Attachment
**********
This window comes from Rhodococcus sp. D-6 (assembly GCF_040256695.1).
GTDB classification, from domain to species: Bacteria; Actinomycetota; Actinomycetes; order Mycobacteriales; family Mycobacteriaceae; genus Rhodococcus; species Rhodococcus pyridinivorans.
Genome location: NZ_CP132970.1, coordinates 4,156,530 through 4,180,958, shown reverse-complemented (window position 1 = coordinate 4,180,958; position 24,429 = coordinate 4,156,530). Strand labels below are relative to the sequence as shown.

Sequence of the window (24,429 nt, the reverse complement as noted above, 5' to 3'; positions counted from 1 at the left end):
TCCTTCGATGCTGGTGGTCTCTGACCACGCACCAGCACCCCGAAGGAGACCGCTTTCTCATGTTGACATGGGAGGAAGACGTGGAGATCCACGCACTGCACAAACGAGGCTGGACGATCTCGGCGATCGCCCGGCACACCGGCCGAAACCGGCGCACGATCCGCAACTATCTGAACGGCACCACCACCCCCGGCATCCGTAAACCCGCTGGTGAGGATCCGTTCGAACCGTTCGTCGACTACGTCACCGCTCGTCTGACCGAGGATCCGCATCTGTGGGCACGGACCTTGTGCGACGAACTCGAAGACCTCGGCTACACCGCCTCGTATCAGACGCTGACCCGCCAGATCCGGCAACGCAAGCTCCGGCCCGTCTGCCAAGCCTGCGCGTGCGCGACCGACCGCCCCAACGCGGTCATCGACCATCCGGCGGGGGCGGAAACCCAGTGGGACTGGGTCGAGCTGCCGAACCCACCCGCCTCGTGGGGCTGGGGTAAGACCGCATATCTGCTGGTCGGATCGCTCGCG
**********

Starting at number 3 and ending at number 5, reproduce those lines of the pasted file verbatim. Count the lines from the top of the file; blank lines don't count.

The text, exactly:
Genome location: NZ_CP132970.1, coordinates 4,156,530 through 4,180,958, shown reverse-complemented (window position 1 = coordinate 4,180,958; position 24,429 = coordinate 4,156,530). Strand labels below are relative to the sequence as shown.

Sequence of the window (24,429 nt, the reverse complement as noted above, 5' to 3'; positions counted from 1 at the left end):
TCCTTCGATGCTGGTGGTCTCTGACCACGCACCAGCACCCCGAAGGAGACCGCTTTCTCATGTTGACATGGGAGGAAGACGTGGAGATCCACGCACTGCACAAACGAGGCTGGACGATCTCGGCGATCGCCCGGCACACCGGCCGAAACCGGCGCACGATCCGCAACTATCTGAACGGCACCACCACCCCCGGCATCCGTAAACCCGCTGGTGAGGATCCGTTCGAACCGTTCGTCGACTACGTCACCGCTCGTCTGACCGAGGATCCGCATCTGTGGGCACGGACCTTGTGCGACGAACTCGAAGACCTCGGCTACACCGCCTCGTATCAGACGCTGACCCGCCAGATCCGGCAACGCAAGCTCCGGCCCGTCTGCCAAGCCTGCGCGTGCGCGACCGACCGCCCCAACGCGGTCATCGACCATCCGGCGGGGGCGGAAACCCAGTGGGACTGGGTCGAGCTGCCGAACCCACCCGCCTCGTGGGGCTGGGGTAAGACCGCATATCTGCTGGTCGGATCGCTCGCG